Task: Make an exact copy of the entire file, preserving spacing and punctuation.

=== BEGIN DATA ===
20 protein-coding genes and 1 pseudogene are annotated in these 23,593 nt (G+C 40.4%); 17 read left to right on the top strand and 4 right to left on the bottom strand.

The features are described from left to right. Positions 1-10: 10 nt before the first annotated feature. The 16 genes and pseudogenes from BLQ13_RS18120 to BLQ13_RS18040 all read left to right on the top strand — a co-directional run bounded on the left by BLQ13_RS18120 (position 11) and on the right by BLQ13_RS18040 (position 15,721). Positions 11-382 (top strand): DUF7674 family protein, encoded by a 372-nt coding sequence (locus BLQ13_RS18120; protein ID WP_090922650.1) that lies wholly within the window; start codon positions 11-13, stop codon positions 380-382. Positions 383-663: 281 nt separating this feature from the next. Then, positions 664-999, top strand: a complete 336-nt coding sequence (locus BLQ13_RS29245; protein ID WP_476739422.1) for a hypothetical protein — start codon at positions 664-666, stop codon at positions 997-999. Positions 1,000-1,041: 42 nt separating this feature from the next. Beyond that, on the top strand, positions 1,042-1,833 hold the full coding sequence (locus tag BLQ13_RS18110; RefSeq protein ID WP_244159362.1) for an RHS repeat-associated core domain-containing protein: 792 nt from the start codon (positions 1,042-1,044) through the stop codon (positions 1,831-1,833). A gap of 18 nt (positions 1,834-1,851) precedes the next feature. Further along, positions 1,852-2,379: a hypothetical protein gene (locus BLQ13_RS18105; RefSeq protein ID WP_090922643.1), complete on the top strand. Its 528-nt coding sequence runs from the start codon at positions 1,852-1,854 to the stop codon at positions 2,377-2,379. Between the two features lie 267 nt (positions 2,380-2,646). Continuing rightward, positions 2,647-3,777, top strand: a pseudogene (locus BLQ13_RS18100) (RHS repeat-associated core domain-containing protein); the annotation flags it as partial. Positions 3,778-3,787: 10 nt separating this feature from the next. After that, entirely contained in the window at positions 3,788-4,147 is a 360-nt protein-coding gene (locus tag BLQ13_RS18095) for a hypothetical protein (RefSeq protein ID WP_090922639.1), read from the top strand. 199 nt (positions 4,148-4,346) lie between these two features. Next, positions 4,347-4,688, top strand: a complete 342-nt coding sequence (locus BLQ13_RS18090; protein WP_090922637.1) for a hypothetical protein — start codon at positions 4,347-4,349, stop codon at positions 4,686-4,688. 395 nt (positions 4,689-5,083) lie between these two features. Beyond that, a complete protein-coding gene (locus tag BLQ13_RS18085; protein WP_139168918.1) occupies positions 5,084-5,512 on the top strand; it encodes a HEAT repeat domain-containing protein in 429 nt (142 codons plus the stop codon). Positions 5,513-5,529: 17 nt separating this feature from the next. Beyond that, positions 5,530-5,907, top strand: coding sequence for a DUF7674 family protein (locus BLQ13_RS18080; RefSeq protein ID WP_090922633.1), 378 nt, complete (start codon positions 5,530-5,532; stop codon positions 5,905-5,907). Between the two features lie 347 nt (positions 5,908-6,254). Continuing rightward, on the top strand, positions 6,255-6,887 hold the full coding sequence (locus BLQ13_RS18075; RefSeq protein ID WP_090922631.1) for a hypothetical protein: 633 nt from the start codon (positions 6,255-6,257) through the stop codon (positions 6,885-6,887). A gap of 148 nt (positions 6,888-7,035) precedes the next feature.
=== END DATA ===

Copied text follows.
20 protein-coding genes and 1 pseudogene are annotated in these 23,593 nt (G+C 40.4%); 17 read left to right on the top strand and 4 right to left on the bottom strand.

The features are described from left to right. Positions 1-10: 10 nt before the first annotated feature. The 16 genes and pseudogenes from BLQ13_RS18120 to BLQ13_RS18040 all read left to right on the top strand — a co-directional run bounded on the left by BLQ13_RS18120 (position 11) and on the right by BLQ13_RS18040 (position 15,721). Positions 11-382 (top strand): DUF7674 family protein, encoded by a 372-nt coding sequence (locus BLQ13_RS18120; protein ID WP_090922650.1) that lies wholly within the window; start codon positions 11-13, stop codon positions 380-382. Positions 383-663: 281 nt separating this feature from the next. Then, positions 664-999, top strand: a complete 336-nt coding sequence (locus BLQ13_RS29245; protein ID WP_476739422.1) for a hypothetical protein — start codon at positions 664-666, stop codon at positions 997-999. Positions 1,000-1,041: 42 nt separating this feature from the next. Beyond that, on the top strand, positions 1,042-1,833 hold the full coding sequence (locus tag BLQ13_RS18110; RefSeq protein ID WP_244159362.1) for an RHS repeat-associated core domain-containing protein: 792 nt from the start codon (positions 1,042-1,044) through the stop codon (positions 1,831-1,833). A gap of 18 nt (positions 1,834-1,851) precedes the next feature. Further along, positions 1,852-2,379: a hypothetical protein gene (locus BLQ13_RS18105; RefSeq protein ID WP_090922643.1), complete on the top strand. Its 528-nt coding sequence runs from the start codon at positions 1,852-1,854 to the stop codon at positions 2,377-2,379. Between the two features lie 267 nt (positions 2,380-2,646). Continuing rightward, positions 2,647-3,777, top strand: a pseudogene (locus BLQ13_RS18100) (RHS repeat-associated core domain-containing protein); the annotation flags it as partial. Positions 3,778-3,787: 10 nt separating this feature from the next. After that, entirely contained in the window at positions 3,788-4,147 is a 360-nt protein-coding gene (locus tag BLQ13_RS18095) for a hypothetical protein (RefSeq protein ID WP_090922639.1), read from the top strand. 199 nt (positions 4,148-4,346) lie between these two features. Next, positions 4,347-4,688, top strand: a complete 342-nt coding sequence (locus BLQ13_RS18090; protein WP_090922637.1) for a hypothetical protein — start codon at positions 4,347-4,349, stop codon at positions 4,686-4,688. 395 nt (positions 4,689-5,083) lie between these two features. Beyond that, a complete protein-coding gene (locus tag BLQ13_RS18085; protein WP_139168918.1) occupies positions 5,084-5,512 on the top strand; it encodes a HEAT repeat domain-containing protein in 429 nt (142 codons plus the stop codon). Positions 5,513-5,529: 17 nt separating this feature from the next. Beyond that, positions 5,530-5,907, top strand: coding sequence for a DUF7674 family protein (locus BLQ13_RS18080; RefSeq protein ID WP_090922633.1), 378 nt, complete (start codon positions 5,530-5,532; stop codon positions 5,905-5,907). Between the two features lie 347 nt (positions 5,908-6,254). Continuing rightward, on the top strand, positions 6,255-6,887 hold the full coding sequence (locus BLQ13_RS18075; RefSeq protein ID WP_090922631.1) for a hypothetical protein: 633 nt from the start codon (positions 6,255-6,257) through the stop codon (positions 6,885-6,887). A gap of 148 nt (positions 6,888-7,035) precedes the next feature.